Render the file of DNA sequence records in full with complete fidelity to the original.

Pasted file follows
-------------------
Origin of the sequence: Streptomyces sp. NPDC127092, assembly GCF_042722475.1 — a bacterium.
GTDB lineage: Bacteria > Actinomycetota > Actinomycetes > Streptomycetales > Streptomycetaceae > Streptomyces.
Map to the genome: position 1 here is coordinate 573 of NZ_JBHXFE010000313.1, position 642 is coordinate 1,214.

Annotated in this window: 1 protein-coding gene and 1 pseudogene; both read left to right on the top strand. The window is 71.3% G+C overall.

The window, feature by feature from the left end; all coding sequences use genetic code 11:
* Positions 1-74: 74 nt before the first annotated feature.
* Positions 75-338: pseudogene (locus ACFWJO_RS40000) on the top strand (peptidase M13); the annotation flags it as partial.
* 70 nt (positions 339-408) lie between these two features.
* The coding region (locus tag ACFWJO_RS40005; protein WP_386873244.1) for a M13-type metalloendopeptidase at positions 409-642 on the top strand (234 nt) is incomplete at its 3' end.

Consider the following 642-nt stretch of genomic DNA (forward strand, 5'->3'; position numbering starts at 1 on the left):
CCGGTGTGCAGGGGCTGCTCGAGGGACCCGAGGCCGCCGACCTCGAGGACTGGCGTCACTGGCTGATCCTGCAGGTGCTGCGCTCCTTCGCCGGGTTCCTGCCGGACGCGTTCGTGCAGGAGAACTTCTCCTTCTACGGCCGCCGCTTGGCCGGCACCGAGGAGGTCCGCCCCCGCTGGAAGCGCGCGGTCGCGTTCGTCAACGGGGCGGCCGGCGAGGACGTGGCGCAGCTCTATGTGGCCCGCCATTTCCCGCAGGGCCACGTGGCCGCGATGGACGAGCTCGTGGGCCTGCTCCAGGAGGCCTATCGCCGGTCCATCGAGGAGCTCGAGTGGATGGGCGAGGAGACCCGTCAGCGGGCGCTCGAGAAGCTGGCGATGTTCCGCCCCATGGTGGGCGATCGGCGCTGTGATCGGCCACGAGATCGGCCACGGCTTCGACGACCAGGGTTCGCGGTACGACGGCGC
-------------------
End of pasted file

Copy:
Origin of the sequence: Streptomyces sp. NPDC127092, assembly GCF_042722475.1 — a bacterium.
GTDB lineage: Bacteria > Actinomycetota > Actinomycetes > Streptomycetales > Streptomycetaceae > Streptomyces.
Map to the genome: position 1 here is coordinate 573 of NZ_JBHXFE010000313.1, position 642 is coordinate 1,214.

Annotated in this window: 1 protein-coding gene and 1 pseudogene; both read left to right on the top strand. The window is 71.3% G+C overall.

The window, feature by feature from the left end; all coding sequences use genetic code 11:
* Positions 1-74: 74 nt before the first annotated feature.
* Positions 75-338: pseudogene (locus ACFWJO_RS40000) on the top strand (peptidase M13); the annotation flags it as partial.
* 70 nt (positions 339-408) lie between these two features.
* The coding region (locus tag ACFWJO_RS40005; protein WP_386873244.1) for a M13-type metalloendopeptidase at positions 409-642 on the top strand (234 nt) is incomplete at its 3' end.

Consider the following 642-nt stretch of genomic DNA (forward strand, 5'->3'; position numbering starts at 1 on the left):
CCGGTGTGCAGGGGCTGCTCGAGGGACCCGAGGCCGCCGACCTCGAGGACTGGCGTCACTGGCTGATCCTGCAGGTGCTGCGCTCCTTCGCCGGGTTCCTGCCGGACGCGTTCGTGCAGGAGAACTTCTCCTTCTACGGCCGCCGCTTGGCCGGCACCGAGGAGGTCCGCCCCCGCTGGAAGCGCGCGGTCGCGTTCGTCAACGGGGCGGCCGGCGAGGACGTGGCGCAGCTCTATGTGGCCCGCCATTTCCCGCAGGGCCACGTGGCCGCGATGGACGAGCTCGTGGGCCTGCTCCAGGAGGCCTATCGCCGGTCCATCGAGGAGCTCGAGTGGATGGGCGAGGAGACCCGTCAGCGGGCGCTCGAGAAGCTGGCGATGTTCCGCCCCATGGTGGGCGATCGGCGCTGTGATCGGCCACGAGATCGGCCACGGCTTCGACGACCAGGGTTCGCGGTACGACGGCGC